I am especially thankful to Professor Webjørn Rekdalsbakken, Department of Engineering and Natural Sciences, Aalesund University College. He gave me the chance to teach Real time computer programming together with Girts Strazdins and with Ivar Blindheim. I really enjoyed this experience.
During the last year course in Real Time Systems, our students focused on several challenges that currently affect the filed of maritime applications and related industry. In the following, an overview of the projects developed by our students is reported and organised according to the research themes that are considered.
Advanced Control Methods Applied to Demanding Maritime Operations and to Industrial Processes
- A Wave Simulator and Active Heave Compensation Framework for Demanding Offshore Crane Operations. In this project, our students developed a framework that makes it possible to reproduce the challenging operational scenario of controlling offshore cranes via a laboratory setup. This framework can be used for testing different control methods and for training purposes. The system consists of an industrial robot, the Kuka KR 6 R900 SIXX (KR AGILUS) manipulator and a motion platform with three degrees of freedom. This work focuses on the system integration. The motion platform is used to simulate the wave effects, while the robotic arm is controlled by the user with a joystick. The wave contribution is monitored by means of an inertia sensor mounted on the platform and it is used as a negative input to the manipulator’s control algorithm so that active heave compensation methods can be achieved. Related simulations and experimental results are carried out by the students to validate the efficiency of the proposed framework. Students: Håkon Østrem, Håkon Eikrem and Bjarne Humlen.
- A 4 DOFs Laser Controlled Robotic Arm. A 4 DOFs laser controlled robotic arm is developed in this project. The underlying idea relies on using a laser pointer to control the robot movements. Iteration after iteration, the operator can control the robot by pointing the laser to the desired positions. The system is implemented by applying a client/server architecture with strict real time criteria. The Java language is adopted together with open source software and hardware to develop the system. Possible applications can be identified in several fields including industry automation and processes. Students: Audun Westerskow, Anders Kobbevik and Simon Langlo.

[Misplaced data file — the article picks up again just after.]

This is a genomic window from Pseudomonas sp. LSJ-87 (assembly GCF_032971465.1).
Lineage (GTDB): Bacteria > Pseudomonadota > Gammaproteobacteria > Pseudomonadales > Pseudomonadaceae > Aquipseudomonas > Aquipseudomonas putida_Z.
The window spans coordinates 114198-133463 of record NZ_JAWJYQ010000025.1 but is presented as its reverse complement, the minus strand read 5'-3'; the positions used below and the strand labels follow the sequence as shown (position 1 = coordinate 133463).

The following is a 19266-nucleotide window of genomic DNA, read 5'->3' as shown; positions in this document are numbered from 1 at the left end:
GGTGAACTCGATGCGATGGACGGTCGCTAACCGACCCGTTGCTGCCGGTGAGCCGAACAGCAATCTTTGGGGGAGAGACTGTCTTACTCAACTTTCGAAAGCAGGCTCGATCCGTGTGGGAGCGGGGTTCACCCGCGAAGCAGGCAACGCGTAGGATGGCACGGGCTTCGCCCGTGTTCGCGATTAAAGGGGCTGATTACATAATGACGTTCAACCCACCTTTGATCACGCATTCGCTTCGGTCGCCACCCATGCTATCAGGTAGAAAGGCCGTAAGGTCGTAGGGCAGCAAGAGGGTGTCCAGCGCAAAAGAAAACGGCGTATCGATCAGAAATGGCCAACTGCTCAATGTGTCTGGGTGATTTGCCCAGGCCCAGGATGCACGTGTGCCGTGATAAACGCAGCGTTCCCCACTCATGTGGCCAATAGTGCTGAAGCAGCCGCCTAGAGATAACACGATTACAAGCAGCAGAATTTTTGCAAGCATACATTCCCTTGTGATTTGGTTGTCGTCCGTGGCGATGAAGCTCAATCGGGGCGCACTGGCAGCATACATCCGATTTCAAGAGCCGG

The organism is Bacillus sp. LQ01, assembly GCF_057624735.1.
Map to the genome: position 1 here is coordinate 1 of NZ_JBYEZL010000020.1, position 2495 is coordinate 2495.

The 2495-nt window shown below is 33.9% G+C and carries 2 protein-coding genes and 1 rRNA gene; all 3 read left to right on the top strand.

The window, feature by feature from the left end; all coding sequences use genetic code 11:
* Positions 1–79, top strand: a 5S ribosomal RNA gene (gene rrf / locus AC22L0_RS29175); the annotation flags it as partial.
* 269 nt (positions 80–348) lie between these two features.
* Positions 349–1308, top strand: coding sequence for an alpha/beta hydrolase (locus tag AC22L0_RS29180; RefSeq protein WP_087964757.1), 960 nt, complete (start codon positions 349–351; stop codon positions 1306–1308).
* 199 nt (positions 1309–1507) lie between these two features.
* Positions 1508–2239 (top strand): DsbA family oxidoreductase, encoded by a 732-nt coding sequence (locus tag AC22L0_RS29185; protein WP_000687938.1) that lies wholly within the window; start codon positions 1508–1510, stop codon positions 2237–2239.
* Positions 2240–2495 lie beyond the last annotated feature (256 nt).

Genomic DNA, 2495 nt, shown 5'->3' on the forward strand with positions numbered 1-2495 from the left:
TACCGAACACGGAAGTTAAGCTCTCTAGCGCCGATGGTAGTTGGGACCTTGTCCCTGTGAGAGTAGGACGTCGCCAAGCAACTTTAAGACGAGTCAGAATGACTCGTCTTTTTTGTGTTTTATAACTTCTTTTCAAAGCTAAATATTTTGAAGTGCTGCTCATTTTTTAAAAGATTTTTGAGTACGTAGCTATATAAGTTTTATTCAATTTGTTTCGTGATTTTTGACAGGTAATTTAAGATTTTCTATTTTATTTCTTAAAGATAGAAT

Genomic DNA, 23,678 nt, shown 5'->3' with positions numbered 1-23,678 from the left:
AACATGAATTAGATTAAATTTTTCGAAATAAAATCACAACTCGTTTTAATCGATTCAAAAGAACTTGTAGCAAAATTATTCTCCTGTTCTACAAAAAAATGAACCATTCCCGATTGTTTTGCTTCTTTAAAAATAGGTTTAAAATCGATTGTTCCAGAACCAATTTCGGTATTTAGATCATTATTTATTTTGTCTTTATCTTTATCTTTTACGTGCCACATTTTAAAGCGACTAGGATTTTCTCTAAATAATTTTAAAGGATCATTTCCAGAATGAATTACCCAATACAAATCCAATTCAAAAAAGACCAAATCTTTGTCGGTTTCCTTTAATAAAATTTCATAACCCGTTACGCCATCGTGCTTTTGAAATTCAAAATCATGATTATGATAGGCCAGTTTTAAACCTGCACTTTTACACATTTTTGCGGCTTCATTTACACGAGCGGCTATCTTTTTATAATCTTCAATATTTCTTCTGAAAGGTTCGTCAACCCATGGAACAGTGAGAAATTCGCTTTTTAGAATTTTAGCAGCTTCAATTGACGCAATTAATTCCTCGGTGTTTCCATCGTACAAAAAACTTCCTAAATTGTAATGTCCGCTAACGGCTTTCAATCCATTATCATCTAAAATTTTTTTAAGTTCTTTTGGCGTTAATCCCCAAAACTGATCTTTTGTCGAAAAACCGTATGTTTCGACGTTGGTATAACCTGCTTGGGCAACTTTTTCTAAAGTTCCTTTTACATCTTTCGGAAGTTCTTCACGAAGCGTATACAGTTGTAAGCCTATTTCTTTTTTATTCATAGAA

Advanced Image Processing Methods Applied to Demanding Maritime Operations
- A Camera Guided Laser Shooter for Tracking Moving Object. A camera mounted on a 2 DOFs pan/tilt mechanism is adopted by the student to track moving objects in a laboratory setup. Real-time image processing is performed to detect the target object, track it and highlight it by using a laser pointer, which moves together with the camera. A client/server architecture is adopted for the project. A strict multi-tasking pattern is used to meet the demanding real-time requirements of the system. This project can have several potential applications including Search & Rescue offshore operations. Students: Birger Skogeng Pedersen and Webjørn Yksnøy Bergmann.
- Advanced Control Methods for a Search & Rescue Drone. This project aims to develop a control system for a Parrot AR.Drone, which is a radio controlled flying quadcopter helicopter built by the French company Parrot. The drone's onboard camera is used to detect, recognize and track objects on the fly. These demanding operational functions can be achieved by combining knowledge from the fields of image processing, automation control and strict real-time programming patterns. A GUI is provided with the developed system, which allows the user for controlling the drone either in manual mode or with auto-pilot when flying. The framework is developed in Java by adopting strict real time criteria. The project can have different potential applications including monitoring demanding maritime operations, Search & Rescue maritime operations and so on. Students: Rolf Ottar Rovde, Kristian Østgaard and Kim Gjøran Robertsen.
Advanced Real-Time Systems Applied to Risk Areas
- An Automated Monitoring System for Detecting Suspicious Subjects in a Crowded Area. A camera with a pan/tilt mechanism mounted on top of a remote controlled car has been developed in this project. The underlying idea consists in recognizing a set of given human faces (labeled as suspicious subjects) in a crowded environment. The system is completely autonomous and the car randomly monitors the environment. Once a suspicious face is recognized, the system acquires the target and the car automatically follows and tracks the subject. A client/server architecture is adopted for the system. The client runs on the car and remotely communicates with a server where the image processing is done. Strict real time criteria and smart image processing methods are adopted to meet the system requirements. Several applications are possible for the system including monitoring of public areas like airports or other risk areas. Students: Tony Krøger and Einar Sjølseth in one group and Benjamin Skinnes, Steffen Sunde and Øyvind Strømsheim in another group.
- A Wearable Sensor Fusion Health-Monitoring System for Offshore Operators. An integrated health sensor monitoring system for offshore operators is developed. The system is based on a multi-sensor fusion approach. It consists wearable device that embeds a controller board, a pulse sensor, and an accelerometer. Biometric information can be collected from the user. A client/server architecture is adopted and strict real time criteria are applied. Several applications in the field of maritime operations are possible. Students: Felipe Sarti Miquelim, Hugo de Almeida Ribeiro, Michel Donizeti Pereira Carlos, Rodrigo Bessa Juliao and Thiago Henrique de Araujo Pereira.